Instead of looking at my book count as a failure this year, I’d like to accept it as a challenge for next year. I’ll continue reading, but enjoy the life in between, too.

 

 

 

Ever the Hunted by Erin Summerill

28114396Seventeen year-old Britta Flannery is at ease only in the woods with her dagger and bow. She spends her days tracking criminals alongside her father, the legendary bounty hunter for the King of Malam—that is, until her father is murdered. Now outcast and alone and having no rights to her father’s land or inheritance, she seeks refuge where she feels most safe: the Ever Woods. When Britta is caught poaching by the royal guard, instead of facing the noose she is offered a deal: her freedom in exchange for her father’s killer.

However, it’s not so simple.

The alleged killer is none other than Cohen McKay, her father’s former apprentice. The only friend she’s ever known. The boy she once loved who broke her heart. She must go on a dangerous quest in a world of warring kingdoms, mad kings, and dark magic to find the real killer. But Britta wields more power than she knows. And soon she will learn what has always made her different will make her a daunting and dangerous force. – Goodreads

When I first started reading this, I was like, awww yeah. I love me some YA fantasy.

And then I found myself getting progressively more and more annoyed. At first I thought Brita was a badass (don’t get me wrong, she is — she can definitely handle her own) but one moony-eyed look from the dude she loved and she’s twitterpated and dumb. I also felt that as a reader, I wasn’t really shown that Britta was as strong of a heroine as I was told.

So yeah, I was annoyed.

The book started fairly slow — I was into it, but it took a while for the storyline to really get moving. Britta is trying to find her father’s murderer, which involves some adventuring, getting captured multiple times, running from her jailers, etc.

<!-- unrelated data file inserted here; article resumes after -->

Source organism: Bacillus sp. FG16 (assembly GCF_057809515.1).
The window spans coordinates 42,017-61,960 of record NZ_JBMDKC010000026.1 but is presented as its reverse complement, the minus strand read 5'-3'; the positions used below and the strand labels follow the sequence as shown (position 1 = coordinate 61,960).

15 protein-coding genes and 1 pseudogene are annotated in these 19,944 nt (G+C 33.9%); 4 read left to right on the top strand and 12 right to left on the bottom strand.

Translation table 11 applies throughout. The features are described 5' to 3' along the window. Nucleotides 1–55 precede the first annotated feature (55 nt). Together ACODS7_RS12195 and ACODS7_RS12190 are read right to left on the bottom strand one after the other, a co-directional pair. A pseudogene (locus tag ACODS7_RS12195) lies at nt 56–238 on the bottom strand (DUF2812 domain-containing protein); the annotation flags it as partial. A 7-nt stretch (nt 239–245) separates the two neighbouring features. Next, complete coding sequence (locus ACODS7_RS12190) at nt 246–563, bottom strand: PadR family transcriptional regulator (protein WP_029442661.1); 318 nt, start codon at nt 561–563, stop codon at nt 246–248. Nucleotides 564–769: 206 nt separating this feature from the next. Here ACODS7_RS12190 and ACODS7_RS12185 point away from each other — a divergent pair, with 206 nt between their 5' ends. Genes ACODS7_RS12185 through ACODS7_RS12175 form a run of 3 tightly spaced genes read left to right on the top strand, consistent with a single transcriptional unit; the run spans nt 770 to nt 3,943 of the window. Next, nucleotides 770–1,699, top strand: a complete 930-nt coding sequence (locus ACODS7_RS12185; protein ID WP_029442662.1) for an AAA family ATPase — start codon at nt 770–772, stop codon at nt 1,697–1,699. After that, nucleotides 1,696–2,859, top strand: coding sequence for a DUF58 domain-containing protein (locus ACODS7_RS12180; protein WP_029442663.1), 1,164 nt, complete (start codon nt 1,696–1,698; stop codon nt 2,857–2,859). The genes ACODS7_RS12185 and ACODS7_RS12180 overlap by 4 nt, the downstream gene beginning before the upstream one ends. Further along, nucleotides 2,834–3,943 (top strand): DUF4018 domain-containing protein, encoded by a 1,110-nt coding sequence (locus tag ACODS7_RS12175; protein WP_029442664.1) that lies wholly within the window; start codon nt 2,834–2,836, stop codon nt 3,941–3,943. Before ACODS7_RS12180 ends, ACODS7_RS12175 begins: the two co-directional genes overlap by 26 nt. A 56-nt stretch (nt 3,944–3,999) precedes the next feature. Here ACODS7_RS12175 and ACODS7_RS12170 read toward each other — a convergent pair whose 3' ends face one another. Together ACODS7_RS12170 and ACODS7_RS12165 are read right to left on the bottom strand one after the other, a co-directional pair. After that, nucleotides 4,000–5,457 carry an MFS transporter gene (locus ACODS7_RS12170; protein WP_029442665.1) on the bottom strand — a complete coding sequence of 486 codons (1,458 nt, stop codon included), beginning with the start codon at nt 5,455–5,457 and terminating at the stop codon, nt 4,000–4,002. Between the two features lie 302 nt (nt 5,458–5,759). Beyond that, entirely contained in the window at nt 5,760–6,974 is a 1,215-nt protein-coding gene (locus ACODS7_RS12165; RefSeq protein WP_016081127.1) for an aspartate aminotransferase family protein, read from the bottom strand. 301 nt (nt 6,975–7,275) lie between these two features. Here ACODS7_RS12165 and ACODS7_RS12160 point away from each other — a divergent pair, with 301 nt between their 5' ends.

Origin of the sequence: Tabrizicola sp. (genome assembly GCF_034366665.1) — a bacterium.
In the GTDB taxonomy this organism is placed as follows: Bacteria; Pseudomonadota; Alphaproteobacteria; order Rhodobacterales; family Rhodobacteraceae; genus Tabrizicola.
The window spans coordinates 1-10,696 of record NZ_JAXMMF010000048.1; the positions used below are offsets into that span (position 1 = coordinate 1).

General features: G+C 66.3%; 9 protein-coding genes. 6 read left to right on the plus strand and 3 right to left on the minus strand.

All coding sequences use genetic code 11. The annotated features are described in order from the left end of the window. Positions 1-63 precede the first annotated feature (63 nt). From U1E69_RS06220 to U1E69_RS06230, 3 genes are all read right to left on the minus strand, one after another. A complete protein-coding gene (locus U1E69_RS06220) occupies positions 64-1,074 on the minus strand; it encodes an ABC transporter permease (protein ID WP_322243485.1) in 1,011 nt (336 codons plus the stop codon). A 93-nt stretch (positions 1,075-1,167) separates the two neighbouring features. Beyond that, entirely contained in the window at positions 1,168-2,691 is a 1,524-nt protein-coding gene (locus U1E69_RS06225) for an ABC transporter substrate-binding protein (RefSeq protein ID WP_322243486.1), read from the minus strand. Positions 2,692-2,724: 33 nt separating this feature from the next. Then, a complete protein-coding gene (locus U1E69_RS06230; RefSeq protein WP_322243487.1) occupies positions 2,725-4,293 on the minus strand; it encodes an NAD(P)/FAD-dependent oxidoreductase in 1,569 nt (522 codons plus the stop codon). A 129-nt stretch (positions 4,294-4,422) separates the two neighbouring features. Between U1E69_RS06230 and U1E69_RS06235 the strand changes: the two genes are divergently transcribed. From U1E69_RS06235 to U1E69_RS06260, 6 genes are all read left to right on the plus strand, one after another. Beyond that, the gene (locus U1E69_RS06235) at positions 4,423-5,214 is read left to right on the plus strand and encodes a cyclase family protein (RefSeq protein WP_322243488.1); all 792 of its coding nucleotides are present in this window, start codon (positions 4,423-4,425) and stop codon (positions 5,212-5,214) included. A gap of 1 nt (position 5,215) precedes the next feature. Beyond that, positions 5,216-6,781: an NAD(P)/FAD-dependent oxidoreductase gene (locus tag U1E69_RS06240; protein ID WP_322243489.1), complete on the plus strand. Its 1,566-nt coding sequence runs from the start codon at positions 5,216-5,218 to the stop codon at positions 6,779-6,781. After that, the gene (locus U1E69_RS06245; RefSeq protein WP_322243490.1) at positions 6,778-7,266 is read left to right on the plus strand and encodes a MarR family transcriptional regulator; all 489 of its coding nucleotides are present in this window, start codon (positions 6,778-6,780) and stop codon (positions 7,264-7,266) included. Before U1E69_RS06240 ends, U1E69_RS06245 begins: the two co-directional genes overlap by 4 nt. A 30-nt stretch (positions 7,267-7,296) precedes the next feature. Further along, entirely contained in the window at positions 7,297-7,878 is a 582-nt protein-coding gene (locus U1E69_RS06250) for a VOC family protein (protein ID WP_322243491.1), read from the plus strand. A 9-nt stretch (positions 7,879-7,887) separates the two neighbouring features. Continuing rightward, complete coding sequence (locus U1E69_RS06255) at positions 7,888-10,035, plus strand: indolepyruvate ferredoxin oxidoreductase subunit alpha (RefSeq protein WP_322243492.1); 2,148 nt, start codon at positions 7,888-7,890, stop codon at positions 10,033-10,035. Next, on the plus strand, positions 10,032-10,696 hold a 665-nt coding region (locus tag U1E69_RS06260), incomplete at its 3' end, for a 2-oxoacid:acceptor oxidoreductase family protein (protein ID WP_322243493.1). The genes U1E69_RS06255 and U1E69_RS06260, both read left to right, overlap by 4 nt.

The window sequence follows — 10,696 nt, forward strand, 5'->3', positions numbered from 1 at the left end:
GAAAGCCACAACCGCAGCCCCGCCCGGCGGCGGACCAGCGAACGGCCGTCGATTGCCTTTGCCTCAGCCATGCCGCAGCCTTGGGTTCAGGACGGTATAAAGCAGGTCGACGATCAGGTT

I don’t know. I just thought it was predictable and the romance was dull. The worldbuilding was okay, but I never really felt pulled in. I rated this a 2/5 on Goodreads.

I received a copy of this from NetGalley in exchange for an honest review.

 

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Brace Yourself: NaNoWriMo Is Coming

First — how the hell is it November already? This year has flown by. They say it only gets worse as you get older — and I believe it. This year has been a crazy year — full of major life changes, challenges and risks. LBR has definitely suffered as a result, but I’m looking forward to getting it back on track.

Speaking of LBR suffering — I’ll be participating in NaNoWriMo again this year, meaning reviews will be rather slow this month. I anticipate some cookbook reviews (because I need writing fuel, obviously) but I’m trying to limit my novel consumption so I can focus on production.

If you’re unfamiliar with NaNoWriMo, it’s essentially a month from hell where you write a 50,000 word novel…in a month. That’s about 1,667 words a day. This is (I believe) my sixth year participating, and I’ve only ever finished once. I usually peter out at the 20,000-30,000 word point because I fall behind. I’m hoping this time will be different, but I’ve also lost the shiny eyed, bright, optimistic attitude about it 😉

Wish me luck! Who else is participating?

Danielle Walker’s Against All Grain Celebrations: A Year of Gluten-Free, Dairy-Free, and Paleo Recipes for Every Occasion by Danielle Walker

From the two-time New York Times best-selling author ofthe Against All Grain series, comes 125 recipes for grain-free, dairy-free, gluten-free comfort food recipes for holidays and special occasions.

When people adopt a new diet for health or personal reasons, it’s the parties, holidays, and events with strong food traditions they worry about most. In Celebrations, best-selling author Danielle Walker provides recipes and menus for twelve special occasions, from a child’s birthday party and baby shower, to a backyard barbeque, romantic Valentine’s Day dinner for two, and even a Halloween party. Of course, Thanksgiving, Christmas dinner, New Year’s Eve party, and Easter/Passover brunch are also covered–along with suggestions for beverages and cocktails and the all-important desserts. Nearly every recipe is photographed, and food and party images shot on location provide beautiful and creative entertaining ideas. Delicious and easy-to-prepare dishes encourage the whole family to get into the kitchen and create lasting memories–no matter what the occasion. – Goodreads